Novels require protagonists who grow from this to that. The development of the novel from epic poetry also required a “becoming.’ The epic hero conforms to customs and rituals to overcome obstacles; the modern hero develops new standards of ethics and behavior. This is the essential difference between Homer’s Odysseus and Joyce’s Bloom. In theContinue reading “(Da) Homer, Dante, Joyce: Ontology, Heroes, and Hell”
Category Archives: Dante
(Da) Virag’s Suicide: Tears Bloom
6 Not apple-trees were there, but thorns with poison. 7 Such tangled thickets have not, nor so dense, 8 Those savage wild beasts, that in hatred hold 9 ‘Twixt Cecina and Corneto the tilled places. (Longfellow, canto xiii) In Dante’s Inferno, the poet gives his greatest attention to suicides who are violent due toContinue reading “(Da) Virag’s Suicide: Tears Bloom”
(Da) Guides through the Afterlife in The Divine Comedy and Ulysses
James Joyce acknowledged his debt to Dante (The Divine Comedy) when crafting Ulysses. The two masterpieces and the Odyssey and Aeneid that preceded them, each include the device of a guide (or guides through the afterlife). In Inferno, that guide is Virgil; in Ulysses, Mr. Leopold Bloom mentors the underripe Stephen Dedalus. Over the comingContinue reading “(Da) Guides through the Afterlife in The Divine Comedy and Ulysses”
(Da) Virgil, Bloom, and Dante’s Hillside Predators
—O, there you are, Mr Bloom said, turning from the fire. (“Calypso”) When asked his status, Leopold Bloom might give Virgil’s answer: “Not man; man once I was” (Dante Canto i l. 67). Bloom lost his way by middle life, buffeted among three carnivorous beasts, becoming more peculiar in his ways. The catalysts forContinue reading “(Da) Virgil, Bloom, and Dante’s Hillside Predators”
(Da) Modern Bloom and Dante’s Medieval Virgil
Odyssey to Aeneid, Aeneid into Inferno, Inferno becomes Ulysses. A cavalcade of mentors leads pilgrims through Hell in these epics of Western Literature. In each case, it’s an otherworldly trek where above-ground physics stands on its head in simoniac fashion. Time is the first natural law to be violated. Early in Inferno, Canto I (Longfellow’s translation), we find… 37 The time was the beginning ofContinue reading “(Da) Modern Bloom and Dante’s Medieval Virgil”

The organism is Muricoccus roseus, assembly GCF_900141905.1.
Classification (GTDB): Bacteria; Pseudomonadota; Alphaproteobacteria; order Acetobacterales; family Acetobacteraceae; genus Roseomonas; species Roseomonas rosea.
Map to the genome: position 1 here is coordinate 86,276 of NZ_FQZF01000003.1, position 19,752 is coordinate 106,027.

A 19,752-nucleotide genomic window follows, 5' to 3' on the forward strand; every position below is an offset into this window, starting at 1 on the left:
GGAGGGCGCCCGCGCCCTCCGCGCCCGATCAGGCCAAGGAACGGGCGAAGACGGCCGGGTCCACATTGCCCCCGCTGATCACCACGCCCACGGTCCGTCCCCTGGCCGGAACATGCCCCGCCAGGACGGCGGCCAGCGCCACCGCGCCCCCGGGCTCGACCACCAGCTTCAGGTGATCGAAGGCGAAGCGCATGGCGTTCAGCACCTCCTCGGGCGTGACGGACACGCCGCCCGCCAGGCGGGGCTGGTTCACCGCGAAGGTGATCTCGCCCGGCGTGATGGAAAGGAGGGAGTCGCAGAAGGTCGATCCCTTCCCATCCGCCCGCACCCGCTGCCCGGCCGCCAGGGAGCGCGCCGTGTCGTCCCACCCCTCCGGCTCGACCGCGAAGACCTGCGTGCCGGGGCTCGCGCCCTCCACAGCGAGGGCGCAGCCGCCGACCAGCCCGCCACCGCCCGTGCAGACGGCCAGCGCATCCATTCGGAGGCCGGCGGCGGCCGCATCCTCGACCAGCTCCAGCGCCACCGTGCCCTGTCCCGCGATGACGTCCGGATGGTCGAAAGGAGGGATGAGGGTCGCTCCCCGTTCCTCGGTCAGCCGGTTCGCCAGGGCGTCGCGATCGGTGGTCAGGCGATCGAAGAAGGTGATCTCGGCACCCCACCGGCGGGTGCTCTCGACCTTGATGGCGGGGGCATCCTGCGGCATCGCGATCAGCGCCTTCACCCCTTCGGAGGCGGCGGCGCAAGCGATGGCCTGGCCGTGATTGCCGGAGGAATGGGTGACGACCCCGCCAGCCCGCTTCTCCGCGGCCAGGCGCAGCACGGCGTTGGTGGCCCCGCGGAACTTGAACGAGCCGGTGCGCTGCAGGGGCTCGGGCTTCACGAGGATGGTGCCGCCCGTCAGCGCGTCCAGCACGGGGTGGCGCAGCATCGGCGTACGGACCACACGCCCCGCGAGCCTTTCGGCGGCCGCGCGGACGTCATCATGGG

(Da) Dante and Dedalus; Virgil and Virag
James Joyce, Flannery O’Connor, William Kennedy of Albany, and other writers have mined Dante’s philosophy and poetry for substructures to underpin their fiction. During the coming months, The James Joyce Reading Circle will post a series of essays to explore the connections between Ulysses and the Divine Comedy. Other connections may also be explored inContinue reading “(Da) Dante and Dedalus; Virgil and Virag”
(Da) about Angela Alaimo O’Donnell’s “Talking Back to Dante”: a Set of Verses Inspired by the Divine Comedy
I might have posted here that I wrote something comparing James Joyce’s story “Grace” to O’Connor’s “The River.” Both stories use Dante’s Inferno as a sub-structure. Last night we eavesdropped on Angela Alaimo O’Donnell’s reading “Talking Back to Dante,” poems written for– about–of– Dante’s Divine Comedy. The professor has done it again. In Andalusian Hours, AngelaContinue reading “(Da) about Angela Alaimo O’Donnell’s “Talking Back to Dante”: a Set of Verses Inspired by the Divine Comedy”
(GJ) Canto IXXX (p. 11, ll. 1-9).
From Joyce’s Giacomo Joyce: Tie My girdle for me and bind up this hair in any simple knot. An Original Haiku: Her authority/ Running kitchen and manor/ Swings pendulum-like/ About Giacomo Joyce XXIX: If you have been reading this blog, you may remember another mention of Beatrice Cenci by Dante in The Divine Comedy. In thisContinue reading “(GJ) Canto IXXX (p. 11, ll. 1-9).”
(GJ) Cantos VIII-IX (p.3, ll. 8-31).
From Joyce’s Giacomo Joyce: Mine eyes fail in darkness, mine eyes fail,/Mine eyes fail in darkness, love./ An Original Haiku: His mantra is forg’d/ “silence, cunning, and exile”/ of Padovan greats./ About Giacomo Joyce VIII-IX: During the 20th Century, Trieste’s flag shimmered iridescent from Austro-Hungarian to Italian, became an independent city-state’s banner, emerged Italian again.Continue reading “(GJ) Cantos VIII-IX (p.3, ll. 8-31).”
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